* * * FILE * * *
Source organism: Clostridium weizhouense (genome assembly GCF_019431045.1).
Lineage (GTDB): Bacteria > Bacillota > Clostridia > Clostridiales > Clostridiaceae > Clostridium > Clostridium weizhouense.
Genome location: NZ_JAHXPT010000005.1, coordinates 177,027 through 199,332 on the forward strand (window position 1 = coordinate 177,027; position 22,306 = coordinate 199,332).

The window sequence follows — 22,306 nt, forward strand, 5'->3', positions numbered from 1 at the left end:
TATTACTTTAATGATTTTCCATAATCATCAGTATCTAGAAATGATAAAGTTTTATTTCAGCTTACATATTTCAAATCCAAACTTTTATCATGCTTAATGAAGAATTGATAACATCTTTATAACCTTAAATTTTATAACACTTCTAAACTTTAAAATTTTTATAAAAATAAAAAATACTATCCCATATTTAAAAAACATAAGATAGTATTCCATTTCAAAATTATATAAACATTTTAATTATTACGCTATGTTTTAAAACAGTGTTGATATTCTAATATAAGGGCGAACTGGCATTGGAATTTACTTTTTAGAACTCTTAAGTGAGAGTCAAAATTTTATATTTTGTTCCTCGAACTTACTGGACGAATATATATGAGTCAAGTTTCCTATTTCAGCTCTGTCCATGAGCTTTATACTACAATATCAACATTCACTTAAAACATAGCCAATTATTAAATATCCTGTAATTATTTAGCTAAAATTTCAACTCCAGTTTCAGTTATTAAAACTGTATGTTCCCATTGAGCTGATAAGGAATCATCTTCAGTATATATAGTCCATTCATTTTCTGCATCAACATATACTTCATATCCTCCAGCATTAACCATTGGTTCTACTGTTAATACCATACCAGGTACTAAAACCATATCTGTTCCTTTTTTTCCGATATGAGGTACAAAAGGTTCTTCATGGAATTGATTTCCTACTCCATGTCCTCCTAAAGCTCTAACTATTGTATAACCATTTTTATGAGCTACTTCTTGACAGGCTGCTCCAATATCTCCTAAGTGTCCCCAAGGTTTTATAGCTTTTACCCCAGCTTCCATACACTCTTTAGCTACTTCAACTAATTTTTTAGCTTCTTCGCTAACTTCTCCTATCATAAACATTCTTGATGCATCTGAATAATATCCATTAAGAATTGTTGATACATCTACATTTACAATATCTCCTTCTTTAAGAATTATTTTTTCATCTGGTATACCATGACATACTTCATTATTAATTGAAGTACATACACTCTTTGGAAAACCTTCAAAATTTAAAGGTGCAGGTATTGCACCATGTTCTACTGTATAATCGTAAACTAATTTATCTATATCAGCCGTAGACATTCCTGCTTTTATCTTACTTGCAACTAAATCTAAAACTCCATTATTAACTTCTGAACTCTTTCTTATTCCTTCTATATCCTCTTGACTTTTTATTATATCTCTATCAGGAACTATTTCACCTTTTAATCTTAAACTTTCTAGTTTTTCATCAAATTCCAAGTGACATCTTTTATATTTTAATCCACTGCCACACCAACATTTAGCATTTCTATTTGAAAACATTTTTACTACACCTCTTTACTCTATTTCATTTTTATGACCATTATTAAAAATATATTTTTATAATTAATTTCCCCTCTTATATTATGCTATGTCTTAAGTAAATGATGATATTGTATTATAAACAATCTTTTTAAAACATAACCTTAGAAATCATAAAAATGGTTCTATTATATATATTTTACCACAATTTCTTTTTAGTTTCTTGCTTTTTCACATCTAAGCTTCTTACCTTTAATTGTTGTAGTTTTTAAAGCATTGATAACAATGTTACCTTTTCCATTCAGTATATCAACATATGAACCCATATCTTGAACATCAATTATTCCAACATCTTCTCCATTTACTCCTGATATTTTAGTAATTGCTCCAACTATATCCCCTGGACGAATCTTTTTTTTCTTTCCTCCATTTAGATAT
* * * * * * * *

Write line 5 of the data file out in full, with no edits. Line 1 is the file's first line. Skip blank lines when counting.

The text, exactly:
TATTACTTTAATGATTTTCCATAATCATCAGTATCTAGAAATGATAAAGTTTTATTTCAGCTTACATATTTCAAATCCAAACTTTTATCATGCTTAATGAAGAATTGATAACATCTTTATAACCTTAAATTTTATAACACTTCTAAACTTTAAAATTTTTATAAAAATAAAAAATACTATCCCATATTTAAAAAACATAAGATAGTATTCCATTTCAAAATTATATAAACATTTTAATTATTACGCTATGTTTTAAAACAGTGTTGATATTCTAATATAAGGGCGAACTGGCATTGGAATTTACTTTTTAGAACTCTTAAGTGAGAGTCAAAATTTTATATTTTGTTCCTCGAACTTACTGGACGAATATATATGAGTCAAGTTTCCTATTTCAGCTCTGTCCATGAGCTTTATACTACAATATCAACATTCACTTAAAACATAGCCAATTATTAAATATCCTGTAATTATTTAGCTAAAATTTCAACTCCAGTTTCAGTTATTAAAACTGTATGTTCCCATTGAGCTGATAAGGAATCATCTTCAGTATATATAGTCCATTCATTTTCTGCATCAACATATACTTCATATCCTCCAGCATTAACCATTGGTTCTACTGTTAATACCATACCAGGTACTAAAACCATATCTGTTCCTTTTTTTCCGATATGAGGTACAAAAGGTTCTTCATGGAATTGATTTCCTACTCCATGTCCTCCTAAAGCTCTAACTATTGTATAACCATTTTTATGAGCTACTTCTTGACAGGCTGCTCCAATATCTCCTAAGTGTCCCCAAGGTTTTATAGCTTTTACCCCAGCTTCCATACACTCTTTAGCTACTTCAACTAATTTTTTAGCTTCTTCGCTAACTTCTCCTATCATAAACATTCTTGATGCATCTGAATAATATCCATTAAGAATTGTTGATACATCTACATTTACAATATCTCCTTCTTTAAGAATTATTTTTTCATCTGGTATACCATGACATACTTCATTATTAATTGAAGTACATACACTCTTTGGAAAACCTTCAAAATTTAAAGGTGCAGGTATTGCACCATGTTCTACTGTATAATCGTAAACTAATTTATCTATATCAGCCGTAGACATTCCTGCTTTTATCTTACTTGCAACTAAATCTAAAACTCCATTATTAACTTCTGAACTCTTTCTTATTCCTTCTATATCCTCTTGACTTTTTATTATATCTCTATCAGGAACTATTTCACCTTTTAATCTTAAACTTTCTAGTTTTTCATCAAATTCCAAGTGACATCTTTTATATTTTAATCCACTGCCACACCAACATTTAGCATTTCTATTTGAAAACATTTTTACTACACCTCTTTACTCTATTTCATTTTTATGACCATTATTAAAAATATATTTTTATAATTAATTTCCCCTCTTATATTATGCTATGTCTTAAGTAAATGATGATATTGTATTATAAACAATCTTTTTAAAACATAACCTTAGAAATCATAAAAATGGTTCTATTATATATATTTTACCACAATTTCTTTTTAGTTTCTTGCTTTTTCACATCTAAGCTTCTTACCTTTAATTGTTGTAGTTTTTAAAGCATTGATAACAATGTTACCTTTTCCATTCAGTATATCAACATATGAACCCATATCTTGAACATCAATTATTCCAACATCTTCTCCATTTACTCCTGATATTTTAGTAATTGCTCCAACTATATCCCCTGGACGAATCTTTTTTTTCTTTCCTCCATTTAGATAT